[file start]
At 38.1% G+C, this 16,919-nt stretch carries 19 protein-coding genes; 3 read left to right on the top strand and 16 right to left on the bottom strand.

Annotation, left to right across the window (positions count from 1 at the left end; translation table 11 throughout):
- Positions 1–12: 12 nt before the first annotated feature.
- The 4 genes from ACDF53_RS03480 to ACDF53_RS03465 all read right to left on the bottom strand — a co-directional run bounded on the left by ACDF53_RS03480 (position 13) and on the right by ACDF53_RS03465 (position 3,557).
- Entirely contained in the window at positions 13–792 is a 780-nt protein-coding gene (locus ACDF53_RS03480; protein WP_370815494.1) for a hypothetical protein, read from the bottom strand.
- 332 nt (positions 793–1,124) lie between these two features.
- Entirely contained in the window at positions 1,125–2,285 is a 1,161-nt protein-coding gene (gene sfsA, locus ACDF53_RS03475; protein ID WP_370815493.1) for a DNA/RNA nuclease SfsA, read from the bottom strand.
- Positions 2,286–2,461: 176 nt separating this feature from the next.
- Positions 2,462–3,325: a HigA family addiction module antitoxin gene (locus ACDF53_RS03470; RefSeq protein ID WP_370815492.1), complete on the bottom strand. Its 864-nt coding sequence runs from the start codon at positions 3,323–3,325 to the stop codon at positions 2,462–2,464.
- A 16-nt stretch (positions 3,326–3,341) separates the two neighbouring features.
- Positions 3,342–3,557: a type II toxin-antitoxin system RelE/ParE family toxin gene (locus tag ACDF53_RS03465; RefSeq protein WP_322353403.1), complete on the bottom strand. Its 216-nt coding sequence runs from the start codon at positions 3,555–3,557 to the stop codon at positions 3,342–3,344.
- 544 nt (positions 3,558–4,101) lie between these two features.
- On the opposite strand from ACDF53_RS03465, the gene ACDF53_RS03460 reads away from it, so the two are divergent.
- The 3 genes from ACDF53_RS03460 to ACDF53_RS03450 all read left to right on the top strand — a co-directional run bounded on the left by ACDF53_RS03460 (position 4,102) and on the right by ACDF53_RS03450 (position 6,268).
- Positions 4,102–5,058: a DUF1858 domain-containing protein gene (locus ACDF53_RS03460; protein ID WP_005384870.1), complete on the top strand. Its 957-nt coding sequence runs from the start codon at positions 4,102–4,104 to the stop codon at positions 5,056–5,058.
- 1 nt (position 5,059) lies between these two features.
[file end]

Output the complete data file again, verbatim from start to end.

At 38.1% G+C, this 16,919-nt stretch carries 19 protein-coding genes; 3 read left to right on the top strand and 16 right to left on the bottom strand.

Annotation, left to right across the window (positions count from 1 at the left end; translation table 11 throughout):
- Positions 1–12: 12 nt before the first annotated feature.
- The 4 genes from ACDF53_RS03480 to ACDF53_RS03465 all read right to left on the bottom strand — a co-directional run bounded on the left by ACDF53_RS03480 (position 13) and on the right by ACDF53_RS03465 (position 3,557).
- Entirely contained in the window at positions 13–792 is a 780-nt protein-coding gene (locus ACDF53_RS03480; protein WP_370815494.1) for a hypothetical protein, read from the bottom strand.
- 332 nt (positions 793–1,124) lie between these two features.
- Entirely contained in the window at positions 1,125–2,285 is a 1,161-nt protein-coding gene (gene sfsA, locus ACDF53_RS03475; protein ID WP_370815493.1) for a DNA/RNA nuclease SfsA, read from the bottom strand.
- Positions 2,286–2,461: 176 nt separating this feature from the next.
- Positions 2,462–3,325: a HigA family addiction module antitoxin gene (locus ACDF53_RS03470; RefSeq protein ID WP_370815492.1), complete on the bottom strand. Its 864-nt coding sequence runs from the start codon at positions 3,323–3,325 to the stop codon at positions 2,462–2,464.
- A 16-nt stretch (positions 3,326–3,341) separates the two neighbouring features.
- Positions 3,342–3,557: a type II toxin-antitoxin system RelE/ParE family toxin gene (locus tag ACDF53_RS03465; RefSeq protein WP_322353403.1), complete on the bottom strand. Its 216-nt coding sequence runs from the start codon at positions 3,555–3,557 to the stop codon at positions 3,342–3,344.
- 544 nt (positions 3,558–4,101) lie between these two features.
- On the opposite strand from ACDF53_RS03465, the gene ACDF53_RS03460 reads away from it, so the two are divergent.
- The 3 genes from ACDF53_RS03460 to ACDF53_RS03450 all read left to right on the top strand — a co-directional run bounded on the left by ACDF53_RS03460 (position 4,102) and on the right by ACDF53_RS03450 (position 6,268).
- Positions 4,102–5,058: a DUF1858 domain-containing protein gene (locus ACDF53_RS03460; protein ID WP_005384870.1), complete on the top strand. Its 957-nt coding sequence runs from the start codon at positions 4,102–4,104 to the stop codon at positions 5,056–5,058.
- 1 nt (position 5,059) lies between these two features.